macOS 10.12 slow app start (when no longer quarantined and after reboots)

Not sure why the other thread on 10.12 was started here, but to keep the context, I’ll add mine here, too.
Since the first thread already got pretty long with several issues, I like to make this one particularly about the slow app launch times of Xojo-made apps.

Here’s what I observed:

When watching the launched Xojo app in Activity Monitor, I noticed that they’re using only very little CPU time the entire loading time, such as below 2%. Other apps made with Xcode use much more CPU.

So I wonder if something prevents the app from getting the full CPU time at launch. Maybe Xcode’s app runtime lib does set some flag early on that regulates this, and Xojo’s code is currently missing that.

Any ideas?

Oh, it’s getting much weirder:

When I launch my app (iClip) as built with 2014r3.3, then it takes a long time to launch. But when I build it with 2016r1.1, it launches fast. Can others confirm this?

Also, the slow launch seems to place the app into a weird temp directory - as my app updates the Login Items using AppleScript, it then uses a weird long path like this one

However, when I run iClip made with 2016, the path is the correct path.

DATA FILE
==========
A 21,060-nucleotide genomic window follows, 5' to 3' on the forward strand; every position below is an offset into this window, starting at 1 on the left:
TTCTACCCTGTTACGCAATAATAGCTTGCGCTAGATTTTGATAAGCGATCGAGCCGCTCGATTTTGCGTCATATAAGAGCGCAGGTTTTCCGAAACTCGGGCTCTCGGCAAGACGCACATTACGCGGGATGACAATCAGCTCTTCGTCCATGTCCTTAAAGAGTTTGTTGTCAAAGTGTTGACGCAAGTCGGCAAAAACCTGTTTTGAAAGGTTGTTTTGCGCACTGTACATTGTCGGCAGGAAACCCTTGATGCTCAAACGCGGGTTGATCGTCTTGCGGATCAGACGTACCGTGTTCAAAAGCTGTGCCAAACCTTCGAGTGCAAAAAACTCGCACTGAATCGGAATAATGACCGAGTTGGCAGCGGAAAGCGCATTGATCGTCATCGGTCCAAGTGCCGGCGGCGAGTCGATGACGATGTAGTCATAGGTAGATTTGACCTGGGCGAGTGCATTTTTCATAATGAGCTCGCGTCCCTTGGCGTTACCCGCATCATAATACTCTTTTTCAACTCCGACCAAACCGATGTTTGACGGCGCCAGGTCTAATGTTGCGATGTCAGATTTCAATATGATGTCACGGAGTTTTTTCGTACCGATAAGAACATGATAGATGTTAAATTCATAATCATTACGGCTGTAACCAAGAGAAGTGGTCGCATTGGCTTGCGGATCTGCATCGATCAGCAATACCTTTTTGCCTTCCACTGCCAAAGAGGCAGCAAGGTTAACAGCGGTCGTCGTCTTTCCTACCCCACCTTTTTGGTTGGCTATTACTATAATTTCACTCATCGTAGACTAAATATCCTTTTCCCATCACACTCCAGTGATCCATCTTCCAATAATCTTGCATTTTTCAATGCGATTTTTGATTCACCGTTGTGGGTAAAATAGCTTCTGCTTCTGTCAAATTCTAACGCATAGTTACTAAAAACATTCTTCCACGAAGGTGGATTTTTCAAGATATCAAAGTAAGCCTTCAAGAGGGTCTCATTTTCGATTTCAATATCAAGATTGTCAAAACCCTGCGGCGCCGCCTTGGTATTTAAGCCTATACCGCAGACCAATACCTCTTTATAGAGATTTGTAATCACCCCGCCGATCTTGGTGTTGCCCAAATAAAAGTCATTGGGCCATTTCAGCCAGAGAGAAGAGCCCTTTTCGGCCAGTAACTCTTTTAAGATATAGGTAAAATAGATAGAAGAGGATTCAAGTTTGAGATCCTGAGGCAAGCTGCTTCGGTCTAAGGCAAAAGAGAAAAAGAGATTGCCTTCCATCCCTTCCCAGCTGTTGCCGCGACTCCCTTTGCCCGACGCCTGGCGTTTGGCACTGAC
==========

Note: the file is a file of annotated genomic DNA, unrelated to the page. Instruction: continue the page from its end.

So, it seems that OSX doesn’t like something about the older apps, putting them into some kind of temporary location while launching them, and that’s causing the slowdown.

But the good news is: 2016r1 helps. Let’s hope it stays that way :slight_smile:

Didn’t I read somewhere that unsigned apps appear to be started in a temp path? That was supposed to be a security measure. But I’d assume that both your versions are signed, correct?

Ah, good point!

So, I revoke my statement about 2016 fixing this!

Instead, it’s like this:

When I build the app on Mac #1 (running 10.10.5), and sign it there, and then copy a zipped version of the app to Mac #2 (running 10.12), then the app launches quickly, without going thru a validation check (that’s always been like that) and without using a tmp path.

But as soon as I upload the same zip to a web server and then download it from there using Safari, then the app will get quarantined, and at every launch (not just the first), it’ll launch slowly and in a tmp dir.

Damn.

Okay, Peter Maurer of ManyTricks pointed me to this:

App Translocation

That explains what’s going on.

However, the article then explains that moving the app would fix this behavior. However, it does not for me. Can others confirm this, or find that moving the unzipped app away from the Downloads folder makes the app launch fast again?

That’s what i was saying in the other thread. :slight_smile:

I think it has something to do with the Xojo framework is being verified each time you launch an Xojo compiled app.

What currently bothers me most is that, despite the findings of others, moving the unzipped app does not stop the Translocation from happening at launch.

Also, I’d expect that Apple provides a new Info.plist key to tell the OS that this app does not need this protection because it’s not loading anything from outside the app. We sure need such a flag.

Would it be possible to check if the parent folder of the app was read-only and alert the user they need to move the app to /Applications then?